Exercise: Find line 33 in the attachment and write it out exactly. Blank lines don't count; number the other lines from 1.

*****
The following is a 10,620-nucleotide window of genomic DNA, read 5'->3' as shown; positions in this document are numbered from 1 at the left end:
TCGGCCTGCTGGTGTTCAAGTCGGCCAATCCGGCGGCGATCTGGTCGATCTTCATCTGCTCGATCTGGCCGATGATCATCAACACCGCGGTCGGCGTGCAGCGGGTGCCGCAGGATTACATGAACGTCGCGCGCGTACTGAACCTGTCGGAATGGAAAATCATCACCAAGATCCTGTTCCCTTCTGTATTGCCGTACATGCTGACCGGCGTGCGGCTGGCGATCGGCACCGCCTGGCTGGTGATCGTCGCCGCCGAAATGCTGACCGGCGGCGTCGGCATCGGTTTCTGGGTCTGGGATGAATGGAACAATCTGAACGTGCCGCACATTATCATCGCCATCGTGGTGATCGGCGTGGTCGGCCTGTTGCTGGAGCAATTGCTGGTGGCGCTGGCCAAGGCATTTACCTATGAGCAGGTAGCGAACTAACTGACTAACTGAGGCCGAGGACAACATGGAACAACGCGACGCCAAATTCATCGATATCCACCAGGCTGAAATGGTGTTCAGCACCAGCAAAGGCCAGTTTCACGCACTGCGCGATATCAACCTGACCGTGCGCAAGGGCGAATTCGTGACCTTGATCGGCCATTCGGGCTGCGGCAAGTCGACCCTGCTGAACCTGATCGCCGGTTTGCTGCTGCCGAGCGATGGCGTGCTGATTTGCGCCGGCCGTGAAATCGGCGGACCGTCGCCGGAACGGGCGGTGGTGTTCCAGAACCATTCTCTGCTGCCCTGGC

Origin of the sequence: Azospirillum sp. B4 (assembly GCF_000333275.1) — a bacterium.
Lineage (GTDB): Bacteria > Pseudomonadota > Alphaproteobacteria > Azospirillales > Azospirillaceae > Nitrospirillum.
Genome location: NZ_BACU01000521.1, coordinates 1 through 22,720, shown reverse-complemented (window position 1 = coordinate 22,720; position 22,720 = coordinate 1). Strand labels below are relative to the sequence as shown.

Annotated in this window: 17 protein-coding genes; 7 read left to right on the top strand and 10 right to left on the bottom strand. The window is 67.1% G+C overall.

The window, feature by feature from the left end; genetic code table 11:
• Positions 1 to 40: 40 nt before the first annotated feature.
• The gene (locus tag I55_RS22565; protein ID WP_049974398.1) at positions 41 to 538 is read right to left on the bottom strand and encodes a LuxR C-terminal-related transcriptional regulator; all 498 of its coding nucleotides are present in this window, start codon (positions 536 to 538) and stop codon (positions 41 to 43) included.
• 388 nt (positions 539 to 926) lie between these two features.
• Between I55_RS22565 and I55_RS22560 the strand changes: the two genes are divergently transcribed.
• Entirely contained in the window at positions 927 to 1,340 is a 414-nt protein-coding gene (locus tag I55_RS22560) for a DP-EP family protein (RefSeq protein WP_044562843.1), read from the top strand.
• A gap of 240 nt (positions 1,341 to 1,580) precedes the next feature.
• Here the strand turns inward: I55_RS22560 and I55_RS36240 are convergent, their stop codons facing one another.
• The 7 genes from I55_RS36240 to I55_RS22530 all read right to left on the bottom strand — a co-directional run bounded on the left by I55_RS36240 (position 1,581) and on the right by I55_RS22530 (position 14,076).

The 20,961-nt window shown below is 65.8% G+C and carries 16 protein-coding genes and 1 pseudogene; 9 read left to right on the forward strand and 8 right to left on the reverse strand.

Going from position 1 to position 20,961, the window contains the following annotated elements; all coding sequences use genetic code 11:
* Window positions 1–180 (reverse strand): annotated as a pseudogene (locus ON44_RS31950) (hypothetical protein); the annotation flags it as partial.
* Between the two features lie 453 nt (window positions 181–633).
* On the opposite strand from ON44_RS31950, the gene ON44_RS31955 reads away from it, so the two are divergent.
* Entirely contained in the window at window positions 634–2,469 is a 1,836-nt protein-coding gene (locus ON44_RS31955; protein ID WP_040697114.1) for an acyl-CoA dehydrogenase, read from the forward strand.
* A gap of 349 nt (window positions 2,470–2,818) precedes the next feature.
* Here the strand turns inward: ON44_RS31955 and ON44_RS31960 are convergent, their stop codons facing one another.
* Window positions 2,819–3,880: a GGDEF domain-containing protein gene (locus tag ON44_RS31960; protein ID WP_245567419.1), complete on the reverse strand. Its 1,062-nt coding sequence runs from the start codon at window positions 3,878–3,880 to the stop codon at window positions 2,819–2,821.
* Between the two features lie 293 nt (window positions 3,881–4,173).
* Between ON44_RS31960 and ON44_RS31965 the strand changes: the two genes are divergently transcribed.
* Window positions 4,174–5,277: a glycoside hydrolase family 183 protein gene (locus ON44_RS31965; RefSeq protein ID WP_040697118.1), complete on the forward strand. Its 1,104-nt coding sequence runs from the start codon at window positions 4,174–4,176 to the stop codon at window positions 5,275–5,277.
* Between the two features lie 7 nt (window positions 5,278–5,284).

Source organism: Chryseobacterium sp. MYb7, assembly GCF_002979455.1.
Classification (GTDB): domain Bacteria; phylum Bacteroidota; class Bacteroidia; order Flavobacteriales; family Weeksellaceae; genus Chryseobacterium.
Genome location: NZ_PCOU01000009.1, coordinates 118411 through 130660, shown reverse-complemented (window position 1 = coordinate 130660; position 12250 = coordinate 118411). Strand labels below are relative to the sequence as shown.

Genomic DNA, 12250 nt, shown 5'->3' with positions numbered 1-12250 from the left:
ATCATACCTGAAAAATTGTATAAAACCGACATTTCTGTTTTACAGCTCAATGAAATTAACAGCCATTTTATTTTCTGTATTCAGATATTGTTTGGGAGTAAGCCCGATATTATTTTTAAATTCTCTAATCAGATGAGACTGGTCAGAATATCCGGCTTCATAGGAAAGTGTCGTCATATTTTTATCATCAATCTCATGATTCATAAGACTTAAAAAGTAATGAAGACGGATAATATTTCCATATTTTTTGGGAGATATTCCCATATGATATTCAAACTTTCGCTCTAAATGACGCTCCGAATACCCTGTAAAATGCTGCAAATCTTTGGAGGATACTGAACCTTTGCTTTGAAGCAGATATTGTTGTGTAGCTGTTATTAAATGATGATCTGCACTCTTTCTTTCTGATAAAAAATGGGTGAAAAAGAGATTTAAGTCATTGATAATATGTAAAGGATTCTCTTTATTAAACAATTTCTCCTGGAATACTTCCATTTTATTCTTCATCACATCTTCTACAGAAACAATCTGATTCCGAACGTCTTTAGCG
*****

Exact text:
ATCATACCTGAAAAATTGTATAAAACCGACATTTCTGTTTTACAGCTCAATGAAATTAACAGCCATTTTATTTTCTGTATTCAGATATTGTTTGGGAGTAAGCCCGATATTATTTTTAAATTCTCTAATCAGATGAGACTGGTCAGAATATCCGGCTTCATAGGAAAGTGTCGTCATATTTTTATCATCAATCTCATGATTCATAAGACTTAAAAAGTAATGAAGACGGATAATATTTCCATATTTTTTGGGAGATATTCCCATATGATATTCAAACTTTCGCTCTAAATGACGCTCCGAATACCCTGTAAAATGCTGCAAATCTTTGGAGGATACTGAACCTTTGCTTTGAAGCAGATATTGTTGTGTAGCTGTTATTAAATGATGATCTGCACTCTTTCTTTCTGATAAAAAATGGGTGAAAAAGAGATTTAAGTCATTGATAATATGTAAAGGATTCTCTTTATTAAACAATTTCTCCTGGAATACTTCCATTTTATTCTTCATCACATCTTCTACAGAAACAATCTGATTCCGAACGTCTTTAGCG